don't worry about us," Schembechler
said.
It is unlikely that the University
community will bother.

Fiancial aid
recipients must
eat properly

i

FTT asks SNR to
ax budget 90 percent

By MANNY TYPOS
Students who don't get their recom-
mended supply of vitamins and iron
will not be able to receive financial aid
next year, offcials at the White House
said yesterday:
The announcement came after
President Reagan finished eating a
bowl of Wheaties and four ounces of
orange juice yesterday morning.
Reagan, who last week admitted he ate
the same thing for breakfast every day,
said students who won't commit them-
selves to a nutritional regimen are not
deserving of federal funds.
"I won't budge on this one," Reagan
said with milk dripping down his chin.
"A student who won't take the time to
have a well-balanced breakfast is not
likely to pay back his loans," he said.
University officials were outraged at
the announcement and President
Shapiro, and avid M&M's fan, said the
new proposal would discriminate.
against students who liked junk food.
"The next thing you know the
President will want to know what
student's favorite color is before he or
she can receive federal aid," Shapiro
said.
But Reagan stood firmly behind the
new regulations adding that "soup is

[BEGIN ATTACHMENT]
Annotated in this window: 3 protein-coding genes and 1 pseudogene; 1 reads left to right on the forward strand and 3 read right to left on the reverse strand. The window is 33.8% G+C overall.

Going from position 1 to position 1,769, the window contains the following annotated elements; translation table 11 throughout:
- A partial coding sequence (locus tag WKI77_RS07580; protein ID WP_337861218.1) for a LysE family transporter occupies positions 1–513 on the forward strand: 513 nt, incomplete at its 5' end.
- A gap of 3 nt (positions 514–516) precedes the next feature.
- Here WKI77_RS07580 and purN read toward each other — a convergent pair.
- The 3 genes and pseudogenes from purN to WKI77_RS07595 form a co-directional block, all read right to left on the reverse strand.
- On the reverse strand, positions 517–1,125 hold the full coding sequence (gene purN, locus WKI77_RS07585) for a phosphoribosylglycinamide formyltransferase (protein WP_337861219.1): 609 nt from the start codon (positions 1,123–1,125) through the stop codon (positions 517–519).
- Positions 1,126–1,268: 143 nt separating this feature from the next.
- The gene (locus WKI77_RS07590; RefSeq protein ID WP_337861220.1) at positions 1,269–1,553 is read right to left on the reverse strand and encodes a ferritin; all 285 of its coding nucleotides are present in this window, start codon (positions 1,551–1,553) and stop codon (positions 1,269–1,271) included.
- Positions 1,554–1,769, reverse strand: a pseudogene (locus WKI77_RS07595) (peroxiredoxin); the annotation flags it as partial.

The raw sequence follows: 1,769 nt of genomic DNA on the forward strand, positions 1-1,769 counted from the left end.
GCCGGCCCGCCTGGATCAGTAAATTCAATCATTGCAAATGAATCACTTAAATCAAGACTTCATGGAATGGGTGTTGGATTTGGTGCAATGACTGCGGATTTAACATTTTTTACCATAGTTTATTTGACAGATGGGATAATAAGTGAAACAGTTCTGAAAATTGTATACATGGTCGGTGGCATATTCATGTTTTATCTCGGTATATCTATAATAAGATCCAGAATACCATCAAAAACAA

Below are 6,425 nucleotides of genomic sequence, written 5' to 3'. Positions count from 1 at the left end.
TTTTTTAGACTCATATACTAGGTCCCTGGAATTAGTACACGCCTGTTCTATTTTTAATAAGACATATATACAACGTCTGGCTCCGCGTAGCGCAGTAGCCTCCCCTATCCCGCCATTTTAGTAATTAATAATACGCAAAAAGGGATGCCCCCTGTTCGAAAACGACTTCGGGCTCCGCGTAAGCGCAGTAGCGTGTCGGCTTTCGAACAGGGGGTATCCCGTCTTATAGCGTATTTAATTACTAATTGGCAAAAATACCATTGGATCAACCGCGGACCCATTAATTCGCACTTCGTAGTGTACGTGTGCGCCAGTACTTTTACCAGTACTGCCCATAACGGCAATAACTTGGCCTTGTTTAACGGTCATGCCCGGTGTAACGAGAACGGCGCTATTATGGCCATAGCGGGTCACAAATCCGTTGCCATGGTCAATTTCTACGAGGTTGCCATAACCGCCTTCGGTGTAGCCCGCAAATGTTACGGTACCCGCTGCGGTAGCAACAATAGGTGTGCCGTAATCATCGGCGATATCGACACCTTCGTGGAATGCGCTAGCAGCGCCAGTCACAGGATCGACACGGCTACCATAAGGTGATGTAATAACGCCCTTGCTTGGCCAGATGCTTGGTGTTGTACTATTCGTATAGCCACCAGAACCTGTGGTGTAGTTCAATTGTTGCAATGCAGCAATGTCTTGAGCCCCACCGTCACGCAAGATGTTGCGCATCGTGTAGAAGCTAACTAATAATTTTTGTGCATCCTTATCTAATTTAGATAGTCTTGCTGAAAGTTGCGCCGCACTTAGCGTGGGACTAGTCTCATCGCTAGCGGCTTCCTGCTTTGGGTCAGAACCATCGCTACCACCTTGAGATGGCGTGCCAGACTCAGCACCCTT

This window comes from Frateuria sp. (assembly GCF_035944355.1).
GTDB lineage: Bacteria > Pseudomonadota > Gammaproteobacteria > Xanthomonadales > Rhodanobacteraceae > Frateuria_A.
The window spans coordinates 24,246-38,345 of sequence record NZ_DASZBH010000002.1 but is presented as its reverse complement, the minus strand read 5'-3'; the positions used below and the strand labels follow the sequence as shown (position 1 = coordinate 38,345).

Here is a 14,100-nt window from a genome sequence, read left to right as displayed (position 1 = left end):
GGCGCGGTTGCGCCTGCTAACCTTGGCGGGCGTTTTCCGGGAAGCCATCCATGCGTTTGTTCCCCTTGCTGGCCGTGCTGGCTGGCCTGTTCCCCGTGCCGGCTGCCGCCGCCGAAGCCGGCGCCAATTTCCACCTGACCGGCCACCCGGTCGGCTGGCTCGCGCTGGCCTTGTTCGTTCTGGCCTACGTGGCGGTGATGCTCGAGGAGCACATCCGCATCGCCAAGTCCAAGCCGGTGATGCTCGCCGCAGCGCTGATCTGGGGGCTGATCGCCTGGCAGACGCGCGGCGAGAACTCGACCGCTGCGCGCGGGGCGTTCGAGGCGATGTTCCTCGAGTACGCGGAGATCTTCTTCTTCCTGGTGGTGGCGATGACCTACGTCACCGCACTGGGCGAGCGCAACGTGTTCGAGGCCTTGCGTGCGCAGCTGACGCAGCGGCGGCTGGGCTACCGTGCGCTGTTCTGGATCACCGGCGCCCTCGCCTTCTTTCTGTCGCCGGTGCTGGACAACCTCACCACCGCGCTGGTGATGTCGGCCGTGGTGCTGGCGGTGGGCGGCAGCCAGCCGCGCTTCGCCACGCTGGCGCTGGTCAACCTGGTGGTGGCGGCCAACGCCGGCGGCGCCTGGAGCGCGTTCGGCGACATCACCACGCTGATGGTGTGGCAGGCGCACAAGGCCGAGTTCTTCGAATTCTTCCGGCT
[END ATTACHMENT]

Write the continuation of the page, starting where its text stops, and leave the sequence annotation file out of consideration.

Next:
good food."
Reagan, who used to be one of the
Campbell's soup boys in his acting
days, said students have been taking
advantage of federal grant and loan
programs and this is due to an im-
proper diet.

Reagan's wife, Nancy, denied
charges that the President imposed
these stiffer nutritional regulations
because he was suffering from jellbean-
withdrawal symptoms.
Mrs. Reagan, who reportedly snacks
on bananas late at night while the
President sleeps, has maintained a
rigorous health program since she was
six years old.
Reagan's proposal would also require
students from families with more than
one housepet to submit proof that their
pets are housebroken to be eligible for
federal loans.
"I'm tired of students with
disobedient pets qualifying for loans
and then using the money to put their
pets in kennels. The money should go to
students with greatest financial need -
if they eat breakfast." Reagan said.
Harvey "Wallbanger" Grotrian, the
University's financial aid director, said